"In 2006, a strong uptick in vinyl sales was noted, largely spurred by millennials, to whom the LP was actually a “new format.” The combination of the 12” sleeve and its artwork, with the realization of the warmer, richer sounds emanating from the turntable when compared to an MP3, created a loyal following of vinyl lovers that has been steadily growing.
According to Slate.com senior technology writer Will Oremus, “Many prefer [vinyl], whether for the sound quality, the nostalgic appeal, or simply the beauty of a vinyl record as a design object. Within the music industry, vinyl’s renaissance is also tied to notions of ‘the album’ as a cohesive artistic statement, usually by an actual band.”
The tangible album spinning on a turntable has a coolness factor that blows away MP3s, while liner notes, colored vinyl, and the delicate sound of the needle hitting the run-in groove are once again becoming anticipated experiences for vinyl fans young and old."


 

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Cool and a bit saddened by some of those graphs/charts. Cassettes? I found some at a pawn shop a week ago but I no longer have anything to play them on...A video vaguely associated with the glory days of CD shopping...
 

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Inherited my uncle's vinyl collection as a teenager (he left all his records at my grandparents' house, and they told me to just take it.) He had great taste- lots of Beatles. I loved it.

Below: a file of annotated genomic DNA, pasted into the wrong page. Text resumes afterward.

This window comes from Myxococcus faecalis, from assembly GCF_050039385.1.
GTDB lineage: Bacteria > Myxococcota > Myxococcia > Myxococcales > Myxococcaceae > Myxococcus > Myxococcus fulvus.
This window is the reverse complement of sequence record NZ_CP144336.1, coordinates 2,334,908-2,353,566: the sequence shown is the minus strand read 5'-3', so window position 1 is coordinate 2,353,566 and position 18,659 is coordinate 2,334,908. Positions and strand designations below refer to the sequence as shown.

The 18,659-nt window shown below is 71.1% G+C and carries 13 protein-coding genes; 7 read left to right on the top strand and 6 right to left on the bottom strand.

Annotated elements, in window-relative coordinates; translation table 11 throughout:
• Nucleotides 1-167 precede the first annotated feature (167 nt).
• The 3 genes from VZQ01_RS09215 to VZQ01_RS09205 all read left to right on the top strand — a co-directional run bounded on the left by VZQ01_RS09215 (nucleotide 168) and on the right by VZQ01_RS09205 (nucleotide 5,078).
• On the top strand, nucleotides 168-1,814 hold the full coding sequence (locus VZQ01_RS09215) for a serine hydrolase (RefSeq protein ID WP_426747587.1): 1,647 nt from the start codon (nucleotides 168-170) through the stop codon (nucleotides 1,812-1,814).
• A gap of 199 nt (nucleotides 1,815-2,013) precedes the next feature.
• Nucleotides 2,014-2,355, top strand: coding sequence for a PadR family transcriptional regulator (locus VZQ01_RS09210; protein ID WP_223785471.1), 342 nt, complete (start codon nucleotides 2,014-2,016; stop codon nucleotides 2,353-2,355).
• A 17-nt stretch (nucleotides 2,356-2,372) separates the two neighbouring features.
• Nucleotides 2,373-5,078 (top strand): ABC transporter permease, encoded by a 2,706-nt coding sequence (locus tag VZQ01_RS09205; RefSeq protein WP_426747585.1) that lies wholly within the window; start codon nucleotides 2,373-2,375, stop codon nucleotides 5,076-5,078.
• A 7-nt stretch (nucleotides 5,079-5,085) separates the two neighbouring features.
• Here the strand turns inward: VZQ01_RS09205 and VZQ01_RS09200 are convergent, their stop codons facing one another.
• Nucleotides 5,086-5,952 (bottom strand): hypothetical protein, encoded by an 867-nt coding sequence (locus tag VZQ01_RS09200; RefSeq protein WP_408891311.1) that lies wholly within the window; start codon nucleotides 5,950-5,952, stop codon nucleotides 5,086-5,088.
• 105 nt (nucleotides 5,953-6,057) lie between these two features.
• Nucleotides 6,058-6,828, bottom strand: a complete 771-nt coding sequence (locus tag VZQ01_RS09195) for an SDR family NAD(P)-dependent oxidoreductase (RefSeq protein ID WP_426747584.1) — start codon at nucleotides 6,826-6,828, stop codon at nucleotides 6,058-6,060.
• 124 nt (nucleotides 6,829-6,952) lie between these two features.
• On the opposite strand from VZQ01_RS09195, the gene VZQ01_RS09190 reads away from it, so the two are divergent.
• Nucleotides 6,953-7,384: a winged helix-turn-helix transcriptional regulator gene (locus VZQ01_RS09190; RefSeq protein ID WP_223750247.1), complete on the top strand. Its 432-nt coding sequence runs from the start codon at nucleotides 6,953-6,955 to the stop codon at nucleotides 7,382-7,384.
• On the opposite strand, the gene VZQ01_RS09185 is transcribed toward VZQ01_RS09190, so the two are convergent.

Stored the records at my father's house, which got flooded by Hurricane Sandy. Really miss the art and the lyrics, but at least I can still enjoy the music online.

Also miss my 45s collection. Got a lot of those on sale at a pizza place that was converting its jukeboxes to CDs or something, back in the eighties. They were like 25 cents each or so. Those were fun too, though not valuable.
 

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Still don't think streaming and downloads are going to wake up in a cold sweat or anything – at least in most markets – but it is pretty amazing nonetheless.
It doesn't hurt that they often package the digital download and/or a cd with the vinyl. I haven't bit, because I don't have a record player any more... but I've considered paying a few bucks more for the package in order to gift a copy to one of my hipster friends.

I honestly don't hear the difference in a meaningful way... and I'm a snob about analog over digital synths and tube amps over solid state. Record scracthiness cancels out any benefit of warmth imho.